What makes wave so good?
iSorin: When I first discovered Wave ~5 years ago it made me feel something deeper, it was thought provoking in a different way and somehow for me many Wave tracks can help me relax one day and then energize me during a workout the next day. It’s also awesome that there are so many talented artists pushing their own kind of sound, and with a good number of these artists you can know right away who produced a track.
Heimanu: I loved the feeling that wave gives me. It’s dark and deep, and sounds mysterious and otherworldly, while at the same time making me feel like I’m understood and at home. The emotions it gave me, combined with the sonics that I love (trance leads, dark basses, emotive vocal chops) led to me to become an avid supporter and promoter of the genre, scene and community.
enjoii: Whether you want to feel like in cyberpunkish dystopian world longing for home or futuristic cyber world full of possibilities, you will find something for yourself.
Deadcrow: I think the answer to this is kind of the same as to the previous question! The combination of emotion and instrumentation to me makes it a great genre. And you can do so many things with it too, also since you aren’t really bound to a certain BPM. On top of that the sound is just fresh.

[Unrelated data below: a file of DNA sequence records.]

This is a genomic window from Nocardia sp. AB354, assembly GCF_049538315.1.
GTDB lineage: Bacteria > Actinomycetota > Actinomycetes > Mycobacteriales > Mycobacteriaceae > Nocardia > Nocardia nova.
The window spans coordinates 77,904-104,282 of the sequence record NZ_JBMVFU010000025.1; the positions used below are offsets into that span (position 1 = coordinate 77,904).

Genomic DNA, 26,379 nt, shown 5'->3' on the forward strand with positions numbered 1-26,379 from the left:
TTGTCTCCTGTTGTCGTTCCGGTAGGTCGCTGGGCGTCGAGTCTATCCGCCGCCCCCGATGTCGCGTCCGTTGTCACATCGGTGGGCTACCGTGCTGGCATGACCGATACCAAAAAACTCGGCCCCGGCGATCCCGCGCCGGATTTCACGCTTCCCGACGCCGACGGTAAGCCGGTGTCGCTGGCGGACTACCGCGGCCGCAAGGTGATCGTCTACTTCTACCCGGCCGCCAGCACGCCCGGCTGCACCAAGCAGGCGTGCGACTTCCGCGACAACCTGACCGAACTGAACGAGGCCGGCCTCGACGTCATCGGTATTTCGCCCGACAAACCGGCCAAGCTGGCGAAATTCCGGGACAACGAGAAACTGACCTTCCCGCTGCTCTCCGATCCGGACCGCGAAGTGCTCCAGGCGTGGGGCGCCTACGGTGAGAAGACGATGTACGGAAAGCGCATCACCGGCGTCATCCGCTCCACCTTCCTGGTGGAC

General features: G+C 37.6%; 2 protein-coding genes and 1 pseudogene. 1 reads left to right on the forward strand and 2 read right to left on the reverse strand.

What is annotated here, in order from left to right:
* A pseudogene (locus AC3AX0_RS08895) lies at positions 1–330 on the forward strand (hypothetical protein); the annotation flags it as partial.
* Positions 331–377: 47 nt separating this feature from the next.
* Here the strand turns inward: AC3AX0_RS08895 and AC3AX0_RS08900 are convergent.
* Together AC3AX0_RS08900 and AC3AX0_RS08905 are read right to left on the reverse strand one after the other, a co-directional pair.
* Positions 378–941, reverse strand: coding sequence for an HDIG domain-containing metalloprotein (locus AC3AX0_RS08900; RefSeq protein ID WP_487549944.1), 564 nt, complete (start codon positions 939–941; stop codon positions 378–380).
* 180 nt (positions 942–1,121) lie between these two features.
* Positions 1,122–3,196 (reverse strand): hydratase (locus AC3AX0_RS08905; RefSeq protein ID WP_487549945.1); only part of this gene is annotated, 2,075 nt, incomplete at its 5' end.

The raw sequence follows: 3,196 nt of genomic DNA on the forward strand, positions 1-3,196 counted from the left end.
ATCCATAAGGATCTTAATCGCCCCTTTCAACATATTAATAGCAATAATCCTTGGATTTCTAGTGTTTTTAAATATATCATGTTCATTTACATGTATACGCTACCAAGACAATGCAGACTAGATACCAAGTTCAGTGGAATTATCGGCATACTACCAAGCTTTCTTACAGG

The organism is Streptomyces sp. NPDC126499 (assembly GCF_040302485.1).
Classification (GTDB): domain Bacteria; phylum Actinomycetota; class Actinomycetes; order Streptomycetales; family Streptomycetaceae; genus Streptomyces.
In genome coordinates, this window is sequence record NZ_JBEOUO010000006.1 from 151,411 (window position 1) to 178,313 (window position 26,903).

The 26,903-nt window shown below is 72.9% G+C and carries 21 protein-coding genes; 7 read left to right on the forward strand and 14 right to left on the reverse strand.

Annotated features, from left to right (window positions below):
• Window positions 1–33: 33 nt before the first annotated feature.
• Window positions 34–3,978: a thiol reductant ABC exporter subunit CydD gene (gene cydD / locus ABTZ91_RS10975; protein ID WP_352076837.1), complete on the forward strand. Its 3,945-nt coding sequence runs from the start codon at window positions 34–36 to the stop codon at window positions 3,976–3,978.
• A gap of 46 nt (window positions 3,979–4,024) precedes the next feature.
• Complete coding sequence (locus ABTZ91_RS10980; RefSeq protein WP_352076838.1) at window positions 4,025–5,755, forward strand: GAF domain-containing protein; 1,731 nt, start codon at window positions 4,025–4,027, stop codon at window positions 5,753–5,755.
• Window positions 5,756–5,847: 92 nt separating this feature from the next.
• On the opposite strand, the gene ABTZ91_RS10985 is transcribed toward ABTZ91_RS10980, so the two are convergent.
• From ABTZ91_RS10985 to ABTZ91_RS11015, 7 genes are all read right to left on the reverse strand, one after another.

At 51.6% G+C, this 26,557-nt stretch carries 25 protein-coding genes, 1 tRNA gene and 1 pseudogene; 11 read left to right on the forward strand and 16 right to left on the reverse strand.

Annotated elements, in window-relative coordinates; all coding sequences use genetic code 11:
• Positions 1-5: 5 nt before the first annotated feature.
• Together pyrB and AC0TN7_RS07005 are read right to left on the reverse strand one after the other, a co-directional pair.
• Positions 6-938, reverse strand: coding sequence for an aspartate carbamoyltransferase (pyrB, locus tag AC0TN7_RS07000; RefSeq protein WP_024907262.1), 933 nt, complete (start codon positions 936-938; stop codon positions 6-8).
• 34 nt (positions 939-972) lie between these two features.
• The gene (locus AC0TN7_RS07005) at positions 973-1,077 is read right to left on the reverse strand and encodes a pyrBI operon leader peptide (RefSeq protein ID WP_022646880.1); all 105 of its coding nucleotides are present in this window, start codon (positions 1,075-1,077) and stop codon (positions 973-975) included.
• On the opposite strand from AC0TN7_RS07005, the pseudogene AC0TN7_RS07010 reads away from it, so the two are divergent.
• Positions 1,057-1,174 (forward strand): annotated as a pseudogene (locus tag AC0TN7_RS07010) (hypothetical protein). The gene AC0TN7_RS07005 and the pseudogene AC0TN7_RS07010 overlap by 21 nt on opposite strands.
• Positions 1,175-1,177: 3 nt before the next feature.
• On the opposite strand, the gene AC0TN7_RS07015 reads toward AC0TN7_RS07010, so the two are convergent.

Brett: It’s hard to describe really but there’s just a certain mood/vibe/emotion that really captures my ears and my heart. There’s also a lot of versatility possible in the sound. My DJ sets can start at 100 and end at 200 and find something to play everywhere in between. I can play heavy or go deep.
Though wave is quite new, relatively, the community around it is already absolutely diehard. Do you think it’s the vibe of the sound or the desire for something new that has attracted so many early fans?
iSorin: It is likely a combination of both. Many fans of electronic music appreciate when something sounds fresh and new and is not something that is being regurgitated by every artist. There are many people out there that would likely love Wave but don’t even know it exists, and I think the reason for that is because it combines elements from so many genres.
Heimanu: I believe the reason why wave has a very established core underground community is because of the connection and experience that the genre offers you. Wave songs are always an emotional journey and as such we can connect to and appreciate the genre on a more emotional level. Compared to most other EDM sub-genres, where it’s mostly about energy and often superficial emotions, wave goes much deeper than just the surface level sound and feeling. Because of this, fans of the genre are so much more emotionally connected than they would be to other dance genres. As a result, the fans are absolutely diehard.